Friday, August 6, 2010

Radical Environmentalism – Which Is Worse, An Ecological “Disaster” or the Federal Government? (Part 13)

The Gulf oil spill news has certainly waned in the last few weeks. I guess people got tired of watching each drop spill on national television. And while I don’t approve of lackadaisical methods by companies such as BP, who are ultimately responsible for the spill and its cleanup, I also think we need to put the spill in perspective (see my previous tongue-in-cheek post about how long it would take to fill the Gulf with oil).

For me, a couple of questions stand out in relation to the spill. First, how bad was it for the environment? To be sure, some beaches were impacted, but I can’t find any lasting evidence that any were ruined – if they were, don’t you think the media would report the “loss of a national treasure” ad infinitum? I haven’t seen it on the news, so I must conclude that there is no story there.

What about losses to animals in the Gulf? According to Jonah Goldberg’s latest column, the losses in the bird population stand at less than one percent of losses during the Exxon Valdez spill in Alaska back in 1989. That is remarkable, considering that this spill is larger and in a region which likely has more birds due to the warmer climate. And according to Goldberg, the total number of oiled mammal carcasses discovered to this date numbers only…three. Three? How many dolphins and porpoises died of old age during this period? And if this is not enough to make you think that a minimum amount of damage has been done, consider this article (from ABC News, no less), which claims that some clean-up crews are having a hard time finding any oil to clean up. “Even the federal government admits that locating the oil has become a problem”.

I concede that the oil is likely out there somewhere, breaking down over time as nature intended, but I refer you again to my calculations on the relative size of the oil spill (one or two grains of sand represent the relative size of the oil which has spilled, while the volume of the Gulf of Mexico can be represented by over 4,000 5-gallon buckets of sand). It’s going to be hard to find – and it’s going away more and more each day.

My second question is this – how bad was the spill for the economy? There is no doubt that the shrimping industry and the tourism industry have been hurt temporarily. And some families may not be able to weather the loss of half of their working season. That is sad.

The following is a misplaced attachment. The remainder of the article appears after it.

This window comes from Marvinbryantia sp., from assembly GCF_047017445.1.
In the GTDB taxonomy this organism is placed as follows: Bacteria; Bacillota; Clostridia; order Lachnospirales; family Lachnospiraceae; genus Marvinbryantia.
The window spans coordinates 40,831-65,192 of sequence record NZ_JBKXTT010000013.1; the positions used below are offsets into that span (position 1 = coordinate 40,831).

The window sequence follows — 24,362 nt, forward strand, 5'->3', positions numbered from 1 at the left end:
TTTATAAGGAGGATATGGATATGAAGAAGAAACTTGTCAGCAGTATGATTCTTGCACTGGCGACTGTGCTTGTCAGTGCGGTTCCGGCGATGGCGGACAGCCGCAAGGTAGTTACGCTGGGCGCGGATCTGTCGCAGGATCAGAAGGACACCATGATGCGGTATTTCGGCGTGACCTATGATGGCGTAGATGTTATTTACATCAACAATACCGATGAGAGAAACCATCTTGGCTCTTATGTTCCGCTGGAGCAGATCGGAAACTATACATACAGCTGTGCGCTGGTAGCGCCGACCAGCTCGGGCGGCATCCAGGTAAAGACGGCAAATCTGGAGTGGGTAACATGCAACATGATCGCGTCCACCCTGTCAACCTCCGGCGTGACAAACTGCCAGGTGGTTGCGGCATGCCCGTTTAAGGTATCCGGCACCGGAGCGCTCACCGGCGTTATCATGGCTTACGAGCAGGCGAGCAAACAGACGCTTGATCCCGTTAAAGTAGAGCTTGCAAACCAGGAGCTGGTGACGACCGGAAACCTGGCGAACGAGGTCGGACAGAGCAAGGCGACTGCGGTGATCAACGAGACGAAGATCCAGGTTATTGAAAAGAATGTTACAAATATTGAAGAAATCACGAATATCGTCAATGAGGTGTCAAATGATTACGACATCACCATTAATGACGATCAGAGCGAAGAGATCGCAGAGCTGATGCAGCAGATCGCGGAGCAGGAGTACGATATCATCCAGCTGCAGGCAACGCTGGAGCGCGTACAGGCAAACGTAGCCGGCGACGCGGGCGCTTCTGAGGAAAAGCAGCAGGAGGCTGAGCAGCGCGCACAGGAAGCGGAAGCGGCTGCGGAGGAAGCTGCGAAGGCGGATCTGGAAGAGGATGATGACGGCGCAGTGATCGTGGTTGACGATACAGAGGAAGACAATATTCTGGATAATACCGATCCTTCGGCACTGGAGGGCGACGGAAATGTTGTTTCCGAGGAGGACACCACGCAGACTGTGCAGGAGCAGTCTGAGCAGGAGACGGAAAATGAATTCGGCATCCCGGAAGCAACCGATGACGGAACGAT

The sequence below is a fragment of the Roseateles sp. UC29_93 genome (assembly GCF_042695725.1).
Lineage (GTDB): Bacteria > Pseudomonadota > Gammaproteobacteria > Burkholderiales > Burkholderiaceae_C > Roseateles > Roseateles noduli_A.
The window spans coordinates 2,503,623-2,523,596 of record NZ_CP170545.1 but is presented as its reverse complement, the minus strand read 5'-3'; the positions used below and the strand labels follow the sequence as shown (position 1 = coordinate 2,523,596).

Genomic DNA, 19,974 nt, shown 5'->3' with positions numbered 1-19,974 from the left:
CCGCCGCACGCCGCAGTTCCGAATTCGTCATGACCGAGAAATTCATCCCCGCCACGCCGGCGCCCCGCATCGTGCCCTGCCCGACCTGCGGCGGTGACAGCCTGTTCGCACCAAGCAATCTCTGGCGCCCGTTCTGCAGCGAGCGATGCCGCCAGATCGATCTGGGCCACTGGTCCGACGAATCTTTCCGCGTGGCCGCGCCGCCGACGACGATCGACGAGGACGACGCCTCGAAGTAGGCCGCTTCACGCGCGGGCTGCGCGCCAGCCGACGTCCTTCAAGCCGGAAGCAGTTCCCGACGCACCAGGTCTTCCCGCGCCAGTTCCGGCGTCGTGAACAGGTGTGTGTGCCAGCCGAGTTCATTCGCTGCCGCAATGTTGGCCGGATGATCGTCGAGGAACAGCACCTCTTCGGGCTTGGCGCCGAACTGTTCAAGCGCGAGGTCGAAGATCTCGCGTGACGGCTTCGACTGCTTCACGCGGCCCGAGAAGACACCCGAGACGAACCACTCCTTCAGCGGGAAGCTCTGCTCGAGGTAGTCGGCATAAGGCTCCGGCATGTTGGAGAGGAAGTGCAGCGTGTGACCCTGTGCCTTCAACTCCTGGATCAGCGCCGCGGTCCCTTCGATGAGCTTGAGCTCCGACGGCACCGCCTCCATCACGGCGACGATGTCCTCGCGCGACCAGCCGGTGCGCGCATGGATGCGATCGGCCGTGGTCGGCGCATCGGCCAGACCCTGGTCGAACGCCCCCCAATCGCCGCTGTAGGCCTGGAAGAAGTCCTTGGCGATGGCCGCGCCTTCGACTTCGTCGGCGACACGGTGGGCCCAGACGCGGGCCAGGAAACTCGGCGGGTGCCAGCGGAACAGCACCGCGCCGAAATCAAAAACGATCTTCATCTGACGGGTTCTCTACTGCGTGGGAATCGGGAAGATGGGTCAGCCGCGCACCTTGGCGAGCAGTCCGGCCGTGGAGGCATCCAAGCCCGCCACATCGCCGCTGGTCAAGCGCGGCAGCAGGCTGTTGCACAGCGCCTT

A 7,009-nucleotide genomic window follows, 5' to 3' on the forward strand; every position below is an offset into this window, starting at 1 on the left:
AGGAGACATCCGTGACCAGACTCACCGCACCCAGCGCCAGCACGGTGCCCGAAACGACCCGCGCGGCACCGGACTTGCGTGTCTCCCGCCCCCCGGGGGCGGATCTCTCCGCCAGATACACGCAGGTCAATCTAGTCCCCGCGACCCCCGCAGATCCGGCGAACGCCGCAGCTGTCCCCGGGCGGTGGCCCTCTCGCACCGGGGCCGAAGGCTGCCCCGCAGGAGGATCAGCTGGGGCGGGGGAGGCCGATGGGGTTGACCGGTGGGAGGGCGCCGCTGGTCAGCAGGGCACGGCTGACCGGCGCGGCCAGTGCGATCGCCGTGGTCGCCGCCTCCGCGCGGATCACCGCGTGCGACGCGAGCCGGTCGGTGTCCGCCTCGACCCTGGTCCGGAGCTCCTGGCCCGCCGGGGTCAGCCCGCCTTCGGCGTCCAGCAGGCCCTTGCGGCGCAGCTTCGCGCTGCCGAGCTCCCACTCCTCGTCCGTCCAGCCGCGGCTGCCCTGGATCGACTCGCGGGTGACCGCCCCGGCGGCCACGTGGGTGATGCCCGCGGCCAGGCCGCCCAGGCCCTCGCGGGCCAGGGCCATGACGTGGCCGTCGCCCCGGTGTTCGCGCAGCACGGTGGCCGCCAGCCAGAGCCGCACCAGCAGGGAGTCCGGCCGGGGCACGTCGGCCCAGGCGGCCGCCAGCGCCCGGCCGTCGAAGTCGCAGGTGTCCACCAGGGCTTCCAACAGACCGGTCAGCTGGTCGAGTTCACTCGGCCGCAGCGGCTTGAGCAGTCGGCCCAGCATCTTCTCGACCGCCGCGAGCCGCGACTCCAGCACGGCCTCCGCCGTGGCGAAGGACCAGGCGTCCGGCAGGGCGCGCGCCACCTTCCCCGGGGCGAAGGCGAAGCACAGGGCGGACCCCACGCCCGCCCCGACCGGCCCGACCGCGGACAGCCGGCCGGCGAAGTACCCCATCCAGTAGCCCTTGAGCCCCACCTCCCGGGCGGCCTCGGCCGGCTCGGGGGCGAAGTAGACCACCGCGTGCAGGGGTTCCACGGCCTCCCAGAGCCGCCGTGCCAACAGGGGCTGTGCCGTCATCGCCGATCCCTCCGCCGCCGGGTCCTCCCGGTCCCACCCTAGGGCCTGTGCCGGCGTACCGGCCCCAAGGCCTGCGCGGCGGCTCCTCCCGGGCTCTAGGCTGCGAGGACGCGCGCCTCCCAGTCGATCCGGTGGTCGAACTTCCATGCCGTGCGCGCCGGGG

But far, far more damage has been inflicted by the federal government’s intrusion into the economic policies of the Gulf region.

- An attempted moratorium by the Obama administration on new deepwater drilling in the Gulf (overturned by a federal appeals panel on July 9)

- The potential trickle-down effect of the above moratorium on things like boat shuttle service, and all of the industry that supports deepwater drilling.

- The potential passage of crippling federal economic laws that might come about due to this event – make no mistake, they are sorely tempted to limit America’s ability to drill for oil in the Gulf – though there is no corresponding decline in demand. This will simply open the door for others to replace that oil with oil obtained elsewhere on the planet, likely by non-U.S. companies. This would increase our dependence on foreign oil.

- The future “justified” shift to “greener” energy because of the oil spill – most of these so-called greener technologies are far more expensive, and many are not proven to be any better for the environment. But the federal government is pushing hard on these because of appearances, not because it is ultimately the right thing to do.

Finally, consider this. The Deepwater Horizon rig was incredibly difficult to shut down because it was in…deep water. The challenge of capping a wellhead that is a mile below the surface (where pressures are in the 2200 psi range) is far greater than if the well had been drilled in shallow water, and the drill bit allowed to tunnel sideways toward the oil reserve. But it is the very government which decries this disaster which then forces companies like BP out into the deep water areas to drill. Could it be that the government’s policy of forcing oil companies into deep water drilling is at least partially responsible for this “disaster”?

The oil spill is a nasty event. But it would appear that nature (designed by God) is already reclaiming the Gulf. When man (a.k.a. the federal government) thinks he knows more that he really does, bad policy is made. And the result of bad policy is ultimately higher energy costs, increased foreign dependence on oil, and a people with temporarily-soothed consciences who may later discover that much of the economic suffering was due to improper reactions to the spill, rather than to the spill itself.

Go, Gulf - I have a soft spot for the area since I grew up in Louisiana.


...and this was released a week after my article - "The Gulf Recover Obama Does Not Want To See"

Next in this series.......
Back to Part 1 of this series

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